Today I had my first meeting with my gaffer for ‘Beehive‘, Dimitri Zaunders. We discussed the lighting themes for the film, the overall colour palette and how the cinematography related to the story in regards to production design and locations.
I had such a wonderful time today discussing the look of the film. Shaping it and pretty much trying to look however we want. The magic of movie making!
So on that note I thought I would share this little quote with you from the magnificent Orson Welles. Orson Welles was well-known to me long before I went to film school, but it was film school that lodged him in my brain for his breakthrough film ‘Citizen Kane’ (1941). It was with this film that film theory, story-telling and cinematography was demonstrated to me. It is a great movie, so I didn’t mind it being such a strong reference (that being said, I’m not denying there are a lot of films which are strong examples also).
For it’s time Citizen Kane was a knock out. It was the Orson Welles’ first feature in which he directed and starred in. The films story is of epic proportions which is fitting as the main character leads such a big life.
‘The story is a film à clef that examines the life and legacy of Charles Foster Kane (Welles). Kane’s career in the publishing world is born of idealistic social service, but gradually evolves into a ruthless pursuit of power. Narrated principally through flashbacks, the story is revealed through the research of a newsreel reporter seeking to solve the mystery of the newspaper magnate’s dying word: “Rosebud”.’ – Wikipedia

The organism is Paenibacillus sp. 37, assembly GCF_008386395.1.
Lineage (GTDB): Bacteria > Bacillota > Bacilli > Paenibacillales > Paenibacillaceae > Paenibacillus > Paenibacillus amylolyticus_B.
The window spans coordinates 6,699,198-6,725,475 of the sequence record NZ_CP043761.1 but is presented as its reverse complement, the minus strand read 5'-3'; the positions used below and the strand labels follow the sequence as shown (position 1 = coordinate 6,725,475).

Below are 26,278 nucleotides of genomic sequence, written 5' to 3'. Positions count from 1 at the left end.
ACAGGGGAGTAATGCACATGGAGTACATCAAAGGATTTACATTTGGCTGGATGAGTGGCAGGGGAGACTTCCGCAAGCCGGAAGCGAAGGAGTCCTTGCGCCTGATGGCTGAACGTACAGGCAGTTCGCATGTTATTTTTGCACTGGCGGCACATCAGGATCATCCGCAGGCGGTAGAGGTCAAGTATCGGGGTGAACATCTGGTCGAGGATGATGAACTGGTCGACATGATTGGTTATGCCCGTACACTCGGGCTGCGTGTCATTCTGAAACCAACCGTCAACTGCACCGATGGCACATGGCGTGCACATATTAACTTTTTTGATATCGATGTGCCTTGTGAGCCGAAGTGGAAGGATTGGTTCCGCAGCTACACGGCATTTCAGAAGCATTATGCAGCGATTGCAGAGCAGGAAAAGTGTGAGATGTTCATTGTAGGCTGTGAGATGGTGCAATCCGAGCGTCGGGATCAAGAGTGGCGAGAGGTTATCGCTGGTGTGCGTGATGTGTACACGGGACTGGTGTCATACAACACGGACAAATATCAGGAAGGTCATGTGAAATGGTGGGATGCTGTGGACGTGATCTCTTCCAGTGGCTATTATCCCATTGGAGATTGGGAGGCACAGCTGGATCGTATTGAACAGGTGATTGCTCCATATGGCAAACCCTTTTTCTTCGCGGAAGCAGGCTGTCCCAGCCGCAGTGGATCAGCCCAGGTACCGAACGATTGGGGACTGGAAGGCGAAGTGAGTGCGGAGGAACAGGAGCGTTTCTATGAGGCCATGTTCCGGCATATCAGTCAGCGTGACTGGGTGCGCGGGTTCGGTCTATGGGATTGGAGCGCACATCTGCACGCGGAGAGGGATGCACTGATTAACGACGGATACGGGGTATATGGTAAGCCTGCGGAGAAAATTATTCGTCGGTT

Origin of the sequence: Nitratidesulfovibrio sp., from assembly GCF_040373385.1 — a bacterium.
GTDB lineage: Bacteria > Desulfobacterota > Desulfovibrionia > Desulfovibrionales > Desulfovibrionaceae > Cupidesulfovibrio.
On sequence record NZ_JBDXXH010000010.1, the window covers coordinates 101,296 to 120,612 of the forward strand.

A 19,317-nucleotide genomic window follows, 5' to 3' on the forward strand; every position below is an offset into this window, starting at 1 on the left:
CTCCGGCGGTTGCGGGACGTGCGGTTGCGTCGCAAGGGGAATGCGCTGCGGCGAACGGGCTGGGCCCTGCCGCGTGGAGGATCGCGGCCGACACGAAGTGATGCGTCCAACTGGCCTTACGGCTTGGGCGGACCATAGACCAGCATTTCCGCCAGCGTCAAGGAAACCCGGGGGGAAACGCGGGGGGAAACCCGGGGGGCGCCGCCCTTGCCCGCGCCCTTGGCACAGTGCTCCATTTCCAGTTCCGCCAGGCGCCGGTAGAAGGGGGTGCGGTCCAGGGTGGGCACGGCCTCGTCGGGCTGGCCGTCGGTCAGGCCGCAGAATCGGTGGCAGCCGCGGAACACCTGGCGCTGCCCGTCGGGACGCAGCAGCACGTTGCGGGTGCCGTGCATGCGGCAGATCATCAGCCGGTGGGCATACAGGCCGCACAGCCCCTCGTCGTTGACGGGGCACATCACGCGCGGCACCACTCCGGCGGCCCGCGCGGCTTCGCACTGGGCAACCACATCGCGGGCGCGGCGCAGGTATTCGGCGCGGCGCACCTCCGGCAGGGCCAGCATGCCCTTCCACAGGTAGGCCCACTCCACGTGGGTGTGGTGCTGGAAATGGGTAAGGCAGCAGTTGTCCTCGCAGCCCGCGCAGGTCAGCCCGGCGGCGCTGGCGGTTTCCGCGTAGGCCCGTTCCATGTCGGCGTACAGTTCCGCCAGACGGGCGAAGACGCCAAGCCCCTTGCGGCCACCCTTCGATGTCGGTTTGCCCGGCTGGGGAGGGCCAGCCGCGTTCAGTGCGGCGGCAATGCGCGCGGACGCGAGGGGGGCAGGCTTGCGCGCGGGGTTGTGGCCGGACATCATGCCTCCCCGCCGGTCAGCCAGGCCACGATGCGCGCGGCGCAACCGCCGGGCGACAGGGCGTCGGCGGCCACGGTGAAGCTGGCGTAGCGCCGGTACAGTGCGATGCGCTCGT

The cinematography of Citizen Kane is thought to be Welles attempt to create a new style of filmmaking by merging various forms of film making into one. Welles’ love for cinema pushed him to try out new techniques most notably ‘deep focus‘. The way that their cinematographer, Gregg Toland, achieved this is SO interesting. You really should look into it.
Briefly, Toland experimented with a number of techniques to give the ‘deep focus’ look, both in camera and externally. An in camera example would be where the three plains; foreground, mid-ground and background, were each filmed separately with only the wanted plain lit and the others dark. This film was reloaded and then, after resetting the set with the new plain lit, the film was re-recorded over. The end result being the entire shot being in focus. Just incredible.
So since my day has revolved around lighting design I thought it only fitting to quote Welles’, one of the pioneers in visual storytelling.
“A film is never really any good unless the camera is an eye in the head of a poet”
~ Orson Welles.
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“With my head in the stars, a twinkle in my eye and a love for cinema and nostalgia, filmmaking is a fun, creative way to express myself.”